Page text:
As for Gesu Housing, CEO Dale Barr reiterated that affordable is defined by income of 80 percent or under AMI and the person qualifies for a $68,000 bank mortgage. Applicants must have a good work and credit history to receive that loan. Gesu refers people to Omaha 100 before going through the application process, said Barr. If they qualify, the City of Omaha backs a $60,000 loan to enable the applicant to buy a $128,000 home from Gesu while only paying their monthly bank loan, which averages $650. 

Barr said each house costs $200,000 to build. He raises $70,000 per house from private foundations and other grants to cover building costs and maintain the lower selling price. Gesu is building 71 houses in the Holy Name/Clifton Hills area, 57 of which have been sold, and the remainder are under construction. Currently, there is a waiting list. Three homes to be completed in December already have qualified buyers.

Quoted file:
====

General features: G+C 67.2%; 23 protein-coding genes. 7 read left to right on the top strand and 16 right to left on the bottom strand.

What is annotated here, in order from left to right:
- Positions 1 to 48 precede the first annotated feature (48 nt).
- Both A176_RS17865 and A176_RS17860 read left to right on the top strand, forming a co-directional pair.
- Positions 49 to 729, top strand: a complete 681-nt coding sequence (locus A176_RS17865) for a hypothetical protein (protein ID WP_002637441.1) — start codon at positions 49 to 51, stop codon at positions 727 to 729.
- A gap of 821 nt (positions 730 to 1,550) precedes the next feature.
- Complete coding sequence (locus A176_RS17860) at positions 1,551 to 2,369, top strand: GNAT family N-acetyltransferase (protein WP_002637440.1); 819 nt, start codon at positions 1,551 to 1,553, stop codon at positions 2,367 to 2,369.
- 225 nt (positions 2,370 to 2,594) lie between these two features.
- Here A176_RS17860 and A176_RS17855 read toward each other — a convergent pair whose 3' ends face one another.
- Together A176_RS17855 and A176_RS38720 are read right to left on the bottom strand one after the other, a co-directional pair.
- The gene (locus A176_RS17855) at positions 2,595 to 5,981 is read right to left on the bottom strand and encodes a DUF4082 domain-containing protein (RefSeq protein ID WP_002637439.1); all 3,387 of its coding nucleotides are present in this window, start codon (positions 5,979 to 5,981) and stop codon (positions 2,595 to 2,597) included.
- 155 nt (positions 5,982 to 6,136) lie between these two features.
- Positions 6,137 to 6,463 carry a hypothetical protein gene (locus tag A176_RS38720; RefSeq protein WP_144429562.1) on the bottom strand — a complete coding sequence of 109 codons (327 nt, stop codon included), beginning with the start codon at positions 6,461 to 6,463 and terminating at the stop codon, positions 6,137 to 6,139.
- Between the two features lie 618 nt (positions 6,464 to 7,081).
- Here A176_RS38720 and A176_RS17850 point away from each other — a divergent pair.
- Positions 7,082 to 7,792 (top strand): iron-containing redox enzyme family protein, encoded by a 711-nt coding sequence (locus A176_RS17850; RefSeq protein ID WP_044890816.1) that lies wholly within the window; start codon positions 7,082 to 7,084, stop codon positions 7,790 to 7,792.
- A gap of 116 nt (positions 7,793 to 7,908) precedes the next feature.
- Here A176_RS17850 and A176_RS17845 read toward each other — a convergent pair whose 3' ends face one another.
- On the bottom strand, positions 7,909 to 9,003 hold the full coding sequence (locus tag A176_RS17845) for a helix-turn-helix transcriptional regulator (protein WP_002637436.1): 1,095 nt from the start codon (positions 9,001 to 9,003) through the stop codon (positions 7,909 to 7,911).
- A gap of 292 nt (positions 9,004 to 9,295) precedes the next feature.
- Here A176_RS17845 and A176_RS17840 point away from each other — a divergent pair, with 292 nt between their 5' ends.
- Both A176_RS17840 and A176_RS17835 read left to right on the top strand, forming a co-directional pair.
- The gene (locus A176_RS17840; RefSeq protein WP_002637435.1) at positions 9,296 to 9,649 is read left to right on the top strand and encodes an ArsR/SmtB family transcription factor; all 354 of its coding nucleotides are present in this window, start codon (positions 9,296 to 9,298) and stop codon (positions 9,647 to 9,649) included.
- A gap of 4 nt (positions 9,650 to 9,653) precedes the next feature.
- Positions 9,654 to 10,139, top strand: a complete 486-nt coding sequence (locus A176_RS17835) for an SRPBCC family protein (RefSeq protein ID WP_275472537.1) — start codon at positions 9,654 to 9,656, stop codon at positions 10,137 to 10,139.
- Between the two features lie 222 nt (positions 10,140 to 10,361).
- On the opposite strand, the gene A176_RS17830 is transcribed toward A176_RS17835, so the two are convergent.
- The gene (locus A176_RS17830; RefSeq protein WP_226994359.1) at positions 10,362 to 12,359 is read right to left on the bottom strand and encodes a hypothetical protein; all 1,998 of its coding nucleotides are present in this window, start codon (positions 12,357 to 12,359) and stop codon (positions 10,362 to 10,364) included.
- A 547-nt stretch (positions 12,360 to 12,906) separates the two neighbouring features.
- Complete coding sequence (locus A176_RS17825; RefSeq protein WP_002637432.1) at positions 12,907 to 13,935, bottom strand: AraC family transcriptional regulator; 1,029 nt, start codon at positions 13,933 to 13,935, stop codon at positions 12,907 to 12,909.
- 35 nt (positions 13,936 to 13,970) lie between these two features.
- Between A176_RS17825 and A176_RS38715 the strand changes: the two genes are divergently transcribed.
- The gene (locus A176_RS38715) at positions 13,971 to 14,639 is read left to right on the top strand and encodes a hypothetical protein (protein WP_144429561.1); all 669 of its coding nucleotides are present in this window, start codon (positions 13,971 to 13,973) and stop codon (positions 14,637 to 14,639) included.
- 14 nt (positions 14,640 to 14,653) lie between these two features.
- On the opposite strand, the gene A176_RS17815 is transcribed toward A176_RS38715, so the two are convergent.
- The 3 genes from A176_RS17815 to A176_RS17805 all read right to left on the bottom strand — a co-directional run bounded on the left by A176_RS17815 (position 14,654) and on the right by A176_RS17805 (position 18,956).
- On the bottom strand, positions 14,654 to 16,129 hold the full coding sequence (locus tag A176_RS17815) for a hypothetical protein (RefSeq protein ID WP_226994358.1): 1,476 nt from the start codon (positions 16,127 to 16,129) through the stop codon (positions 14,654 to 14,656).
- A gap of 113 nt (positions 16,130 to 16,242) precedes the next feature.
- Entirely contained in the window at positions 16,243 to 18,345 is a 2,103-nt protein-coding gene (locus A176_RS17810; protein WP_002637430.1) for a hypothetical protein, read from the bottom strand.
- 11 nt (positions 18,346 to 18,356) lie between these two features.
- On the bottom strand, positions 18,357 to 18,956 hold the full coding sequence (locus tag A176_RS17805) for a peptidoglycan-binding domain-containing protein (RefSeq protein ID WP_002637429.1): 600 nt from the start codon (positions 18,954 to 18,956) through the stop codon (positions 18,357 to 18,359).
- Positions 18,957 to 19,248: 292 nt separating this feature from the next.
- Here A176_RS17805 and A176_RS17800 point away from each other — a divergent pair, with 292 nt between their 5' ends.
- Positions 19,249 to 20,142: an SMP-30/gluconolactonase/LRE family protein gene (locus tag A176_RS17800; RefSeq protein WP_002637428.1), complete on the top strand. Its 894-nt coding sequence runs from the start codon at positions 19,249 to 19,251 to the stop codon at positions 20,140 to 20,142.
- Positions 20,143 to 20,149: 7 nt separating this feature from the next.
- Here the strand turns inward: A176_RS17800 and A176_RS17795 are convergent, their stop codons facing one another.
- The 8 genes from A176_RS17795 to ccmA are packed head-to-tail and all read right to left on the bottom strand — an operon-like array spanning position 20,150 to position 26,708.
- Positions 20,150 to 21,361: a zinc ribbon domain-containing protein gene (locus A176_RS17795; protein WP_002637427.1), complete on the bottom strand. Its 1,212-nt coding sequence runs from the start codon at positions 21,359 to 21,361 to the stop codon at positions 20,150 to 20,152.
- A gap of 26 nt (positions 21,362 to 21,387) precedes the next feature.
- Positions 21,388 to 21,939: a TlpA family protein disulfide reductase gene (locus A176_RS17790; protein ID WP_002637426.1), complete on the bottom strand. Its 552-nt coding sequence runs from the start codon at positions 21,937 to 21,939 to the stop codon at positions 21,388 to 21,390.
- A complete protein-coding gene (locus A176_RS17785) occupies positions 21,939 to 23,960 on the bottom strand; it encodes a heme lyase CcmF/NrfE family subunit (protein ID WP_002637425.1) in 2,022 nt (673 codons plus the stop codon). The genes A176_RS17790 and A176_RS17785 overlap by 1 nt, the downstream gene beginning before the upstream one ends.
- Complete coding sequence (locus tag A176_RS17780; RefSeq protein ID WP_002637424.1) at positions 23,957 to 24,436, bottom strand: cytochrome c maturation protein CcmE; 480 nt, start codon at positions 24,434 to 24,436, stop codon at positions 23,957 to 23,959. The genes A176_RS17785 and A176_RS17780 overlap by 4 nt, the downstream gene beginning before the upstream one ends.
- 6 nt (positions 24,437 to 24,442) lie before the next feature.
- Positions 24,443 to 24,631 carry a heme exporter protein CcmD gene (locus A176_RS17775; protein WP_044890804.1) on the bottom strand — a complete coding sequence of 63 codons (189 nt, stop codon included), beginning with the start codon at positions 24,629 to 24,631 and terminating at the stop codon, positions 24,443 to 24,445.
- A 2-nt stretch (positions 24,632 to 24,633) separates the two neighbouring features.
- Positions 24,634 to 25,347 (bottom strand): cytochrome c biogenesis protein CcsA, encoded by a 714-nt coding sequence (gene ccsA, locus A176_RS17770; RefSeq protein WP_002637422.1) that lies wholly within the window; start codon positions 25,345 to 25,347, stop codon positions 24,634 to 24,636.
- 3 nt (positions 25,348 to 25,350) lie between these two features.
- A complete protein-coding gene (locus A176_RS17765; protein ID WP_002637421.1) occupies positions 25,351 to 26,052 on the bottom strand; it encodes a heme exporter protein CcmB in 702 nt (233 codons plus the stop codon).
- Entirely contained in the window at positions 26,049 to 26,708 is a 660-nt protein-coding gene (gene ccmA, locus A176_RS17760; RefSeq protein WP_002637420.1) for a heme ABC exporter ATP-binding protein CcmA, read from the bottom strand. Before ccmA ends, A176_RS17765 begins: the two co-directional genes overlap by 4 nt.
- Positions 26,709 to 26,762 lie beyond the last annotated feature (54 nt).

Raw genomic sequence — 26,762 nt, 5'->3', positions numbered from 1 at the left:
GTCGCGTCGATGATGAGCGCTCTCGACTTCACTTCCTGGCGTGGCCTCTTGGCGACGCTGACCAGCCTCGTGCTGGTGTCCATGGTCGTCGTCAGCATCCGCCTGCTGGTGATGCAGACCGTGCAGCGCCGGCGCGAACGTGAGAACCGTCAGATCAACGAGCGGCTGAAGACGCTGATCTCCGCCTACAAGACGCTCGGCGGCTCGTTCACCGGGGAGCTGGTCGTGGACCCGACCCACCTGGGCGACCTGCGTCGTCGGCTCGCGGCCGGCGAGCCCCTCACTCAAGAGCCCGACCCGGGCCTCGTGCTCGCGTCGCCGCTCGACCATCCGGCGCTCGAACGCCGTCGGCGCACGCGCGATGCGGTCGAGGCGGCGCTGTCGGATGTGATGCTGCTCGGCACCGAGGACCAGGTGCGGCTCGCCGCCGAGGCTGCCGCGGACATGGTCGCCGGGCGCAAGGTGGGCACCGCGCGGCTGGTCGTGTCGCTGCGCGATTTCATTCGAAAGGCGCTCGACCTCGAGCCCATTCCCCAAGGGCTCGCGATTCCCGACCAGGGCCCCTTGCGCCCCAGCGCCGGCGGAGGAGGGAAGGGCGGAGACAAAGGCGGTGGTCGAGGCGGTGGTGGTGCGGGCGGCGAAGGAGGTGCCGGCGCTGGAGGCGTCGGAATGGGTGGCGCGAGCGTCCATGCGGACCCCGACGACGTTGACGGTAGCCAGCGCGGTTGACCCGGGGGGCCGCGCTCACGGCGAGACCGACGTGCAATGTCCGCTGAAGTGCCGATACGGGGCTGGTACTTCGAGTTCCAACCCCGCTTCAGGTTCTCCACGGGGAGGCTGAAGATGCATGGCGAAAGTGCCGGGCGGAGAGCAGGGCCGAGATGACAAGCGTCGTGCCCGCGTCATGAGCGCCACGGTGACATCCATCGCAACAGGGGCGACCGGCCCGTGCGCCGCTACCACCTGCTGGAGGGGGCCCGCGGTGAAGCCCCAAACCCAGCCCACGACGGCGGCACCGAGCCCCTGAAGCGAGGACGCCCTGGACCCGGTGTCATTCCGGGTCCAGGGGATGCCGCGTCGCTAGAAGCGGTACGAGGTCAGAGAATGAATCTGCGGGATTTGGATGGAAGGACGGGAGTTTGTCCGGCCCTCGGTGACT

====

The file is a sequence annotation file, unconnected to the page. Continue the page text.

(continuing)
The homeowner puts in a third, HUD/the City put in a third, and Gesu puts in a third,” said Barr, “and that’s how we define affordable, keeping the monthly house payment and utilities at a level where they can afford it.” 

Most of the homes resemble suburban, single-family homes. Holy Name Housing gets its recent designs from Alley Poyner Macchietto Architecture. Gesu works with Hallmark Construction to devise layouts based on the neighborhood surrounding their new construction. Most models have three to four bedrooms, attached garage, and noteworthy Energy Star ratings to reduce energy costs. 

Holy Name Housing, Gesu Housing and Habitat for Humanity will build new housing along North 30th Street in a major redevelopment of the Highlander neighborhood coordinated by 75 North Development Corporation. Partial funding comes from a $25 million HUD Choice Neighborhoods Implementation grant received by the City of Omaha earlier in 2019. Banks, private donors and foundations committed an additional $187 million to the project. 

So now that we have this government standard of affordability that dictates much of the local new construction we see in North Omaha, how does the community think it should work? Look for Part Two “Affordable To Whom? To Us!”

 

Dawaune Lamont Hayes is the director of NOISE (North Omaha Information Support Everyone)